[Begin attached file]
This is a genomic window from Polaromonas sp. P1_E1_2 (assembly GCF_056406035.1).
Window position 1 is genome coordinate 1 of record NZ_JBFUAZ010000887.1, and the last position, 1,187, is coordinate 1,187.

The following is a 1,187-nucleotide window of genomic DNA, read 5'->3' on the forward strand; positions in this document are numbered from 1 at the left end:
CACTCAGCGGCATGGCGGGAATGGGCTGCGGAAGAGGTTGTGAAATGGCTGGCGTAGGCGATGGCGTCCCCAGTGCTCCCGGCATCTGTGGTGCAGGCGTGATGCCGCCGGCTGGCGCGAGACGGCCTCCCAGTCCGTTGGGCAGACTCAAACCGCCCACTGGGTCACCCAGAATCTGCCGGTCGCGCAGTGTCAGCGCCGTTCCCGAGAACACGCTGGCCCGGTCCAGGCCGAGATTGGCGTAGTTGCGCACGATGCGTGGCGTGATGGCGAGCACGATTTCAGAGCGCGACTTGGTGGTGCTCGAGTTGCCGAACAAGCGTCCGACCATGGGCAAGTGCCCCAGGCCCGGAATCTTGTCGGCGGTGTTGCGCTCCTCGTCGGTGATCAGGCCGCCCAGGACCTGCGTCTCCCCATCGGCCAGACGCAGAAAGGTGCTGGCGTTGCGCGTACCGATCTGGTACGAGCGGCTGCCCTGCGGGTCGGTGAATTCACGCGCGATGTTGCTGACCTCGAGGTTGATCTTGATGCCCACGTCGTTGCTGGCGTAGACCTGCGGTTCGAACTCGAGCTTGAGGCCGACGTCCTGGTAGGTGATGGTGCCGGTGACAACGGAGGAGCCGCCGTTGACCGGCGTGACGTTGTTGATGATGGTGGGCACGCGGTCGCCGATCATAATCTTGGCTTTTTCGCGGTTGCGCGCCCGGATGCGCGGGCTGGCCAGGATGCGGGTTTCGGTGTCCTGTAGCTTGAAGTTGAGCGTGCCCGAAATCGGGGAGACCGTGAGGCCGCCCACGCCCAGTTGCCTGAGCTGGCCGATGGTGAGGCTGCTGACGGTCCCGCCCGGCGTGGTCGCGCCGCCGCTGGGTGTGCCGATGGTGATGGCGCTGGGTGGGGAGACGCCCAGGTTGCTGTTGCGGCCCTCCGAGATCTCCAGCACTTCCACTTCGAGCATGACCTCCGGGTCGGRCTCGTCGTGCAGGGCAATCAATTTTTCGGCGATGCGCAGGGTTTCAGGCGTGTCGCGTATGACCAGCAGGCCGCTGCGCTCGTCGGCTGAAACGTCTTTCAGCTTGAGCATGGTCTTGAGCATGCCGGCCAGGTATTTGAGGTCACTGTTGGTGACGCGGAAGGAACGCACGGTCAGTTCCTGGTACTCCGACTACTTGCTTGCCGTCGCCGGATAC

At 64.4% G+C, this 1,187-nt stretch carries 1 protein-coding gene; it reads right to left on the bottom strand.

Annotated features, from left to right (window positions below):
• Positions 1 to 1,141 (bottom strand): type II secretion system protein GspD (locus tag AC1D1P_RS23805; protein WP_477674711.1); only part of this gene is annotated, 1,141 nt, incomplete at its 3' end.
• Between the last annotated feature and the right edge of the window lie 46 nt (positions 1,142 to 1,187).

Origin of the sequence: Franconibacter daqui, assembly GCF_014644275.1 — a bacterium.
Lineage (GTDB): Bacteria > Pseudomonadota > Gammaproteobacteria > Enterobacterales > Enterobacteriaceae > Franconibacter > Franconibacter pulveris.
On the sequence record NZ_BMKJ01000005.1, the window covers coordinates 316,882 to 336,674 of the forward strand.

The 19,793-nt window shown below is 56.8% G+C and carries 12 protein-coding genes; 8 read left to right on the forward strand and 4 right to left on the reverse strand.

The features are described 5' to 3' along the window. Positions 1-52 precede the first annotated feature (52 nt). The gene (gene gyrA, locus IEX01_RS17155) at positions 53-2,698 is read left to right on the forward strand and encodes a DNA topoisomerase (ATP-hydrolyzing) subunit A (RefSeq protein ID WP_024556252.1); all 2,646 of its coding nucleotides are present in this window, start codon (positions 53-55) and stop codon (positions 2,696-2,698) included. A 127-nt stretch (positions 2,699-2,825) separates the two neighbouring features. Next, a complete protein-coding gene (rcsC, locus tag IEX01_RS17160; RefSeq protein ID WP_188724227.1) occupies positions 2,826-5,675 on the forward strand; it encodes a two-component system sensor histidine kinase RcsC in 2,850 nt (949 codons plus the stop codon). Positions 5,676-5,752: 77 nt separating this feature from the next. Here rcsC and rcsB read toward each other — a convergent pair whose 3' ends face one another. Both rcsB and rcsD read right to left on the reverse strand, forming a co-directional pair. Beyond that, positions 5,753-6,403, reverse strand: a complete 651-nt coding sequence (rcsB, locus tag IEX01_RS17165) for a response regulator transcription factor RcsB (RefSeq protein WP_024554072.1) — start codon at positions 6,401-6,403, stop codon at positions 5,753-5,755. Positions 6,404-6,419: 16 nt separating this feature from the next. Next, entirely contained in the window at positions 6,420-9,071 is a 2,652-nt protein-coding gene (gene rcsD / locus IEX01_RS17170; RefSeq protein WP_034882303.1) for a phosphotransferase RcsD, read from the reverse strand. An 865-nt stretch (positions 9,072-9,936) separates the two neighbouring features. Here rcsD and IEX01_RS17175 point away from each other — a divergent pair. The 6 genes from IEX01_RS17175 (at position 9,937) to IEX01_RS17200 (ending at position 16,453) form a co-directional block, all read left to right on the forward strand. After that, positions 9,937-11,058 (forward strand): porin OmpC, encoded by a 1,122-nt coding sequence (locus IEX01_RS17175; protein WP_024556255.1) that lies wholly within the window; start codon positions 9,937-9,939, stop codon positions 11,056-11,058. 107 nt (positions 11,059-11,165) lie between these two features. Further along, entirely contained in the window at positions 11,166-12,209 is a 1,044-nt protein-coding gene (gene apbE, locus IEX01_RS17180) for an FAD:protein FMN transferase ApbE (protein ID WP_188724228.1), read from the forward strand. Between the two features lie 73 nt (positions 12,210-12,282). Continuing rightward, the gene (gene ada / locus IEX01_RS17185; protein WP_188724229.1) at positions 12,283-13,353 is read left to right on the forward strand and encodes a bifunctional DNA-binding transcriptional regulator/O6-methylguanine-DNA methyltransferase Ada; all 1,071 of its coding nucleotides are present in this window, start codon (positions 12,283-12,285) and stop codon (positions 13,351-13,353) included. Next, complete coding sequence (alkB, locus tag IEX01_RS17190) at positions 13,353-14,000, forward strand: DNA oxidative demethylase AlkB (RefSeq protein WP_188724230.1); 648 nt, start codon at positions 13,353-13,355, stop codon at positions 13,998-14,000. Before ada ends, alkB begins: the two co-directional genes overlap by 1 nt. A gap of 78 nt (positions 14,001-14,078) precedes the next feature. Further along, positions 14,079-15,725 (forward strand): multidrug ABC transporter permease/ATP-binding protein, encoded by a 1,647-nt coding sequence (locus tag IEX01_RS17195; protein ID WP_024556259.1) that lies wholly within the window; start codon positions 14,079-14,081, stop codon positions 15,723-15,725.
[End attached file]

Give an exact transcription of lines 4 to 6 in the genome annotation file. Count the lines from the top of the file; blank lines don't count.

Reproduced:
CACTCAGCGGCATGGCGGGAATGGGCTGCGGAAGAGGTTGTGAAATGGCTGGCGTAGGCGATGGCGTCCCCAGTGCTCCCGGCATCTGTGGTGCAGGCGTGATGCCGCCGGCTGGCGCGAGACGGCCTCCCAGTCCGTTGGGCAGACTCAAACCGCCCACTGGGTCACCCAGAATCTGCCGGTCGCGCAGTGTCAGCGCCGTTCCCGAGAACACGCTGGCCCGGTCCAGGCCGAGATTGGCGTAGTTGCGCACGATGCGTGGCGTGATGGCGAGCACGATTTCAGAGCGCGACTTGGTGGTGCTCGAGTTGCCGAACAAGCGTCCGACCATGGGCAAGTGCCCCAGGCCCGGAATCTTGTCGGCGGTGTTGCGCTCCTCGTCGGTGATCAGGCCGCCCAGGACCTGCGTCTCCCCATCGGCCAGACGCAGAAAGGTGCTGGCGTTGCGCGTACCGATCTGGTACGAGCGGCTGCCCTGCGGGTCGGTGAATTCACGCGCGATGTTGCTGACCTCGAGGTTGATCTTGATGCCCACGTCGTTGCTGGCGTAGACCTGCGGTTCGAACTCGAGCTTGAGGCCGACGTCCTGGTAGGTGATGGTGCCGGTGACAACGGAGGAGCCGCCGTTGACCGGCGTGACGTTGTTGATGATGGTGGGCACGCGGTCGCCGATCATAATCTTGGCTTTTTCGCGGTTGCGCGCCCGGATGCGCGGGCTGGCCAGGATGCGGGTTTCGGTGTCCTGTAGCTTGAAGTTGAGCGTGCCCGAAATCGGGGAGACCGTGAGGCCGCCCACGCCCAGTTGCCTGAGCTGGCCGATGGTGAGGCTGCTGACGGTCCCGCCCGGCGTGGTCGCGCCGCCGCTGGGTGTGCCGATGGTGATGGCGCTGGGTGGGGAGACGCCCAGGTTGCTGTTGCGGCCCTCCGAGATCTCCAGCACTTCCACTTCGAGCATGACCTCCGGGTCGGRCTCGTCGTGCAGGGCAATCAATTTTTCGGCGATGCGCAGGGTTTCAGGCGTGTCGCGTATGACCAGCAGGCCGCTGCGCTCGTCGGCTGAAACGTCTTTCAGCTTGAGCATGGTCTTGAGCATGCCGGCCAGGTATTTGAGGTCACTGTTGGTGACGCGGAAGGAACGCACGGTCAGTTCCTGGTACTCCGACTACTTGCTTGCCGTCGCCGGATAC

At 64.4% G+C, this 1,187-nt stretch carries 1 protein-coding gene; it reads right to left on the bottom strand.

Annotated features, from left to right (window positions below):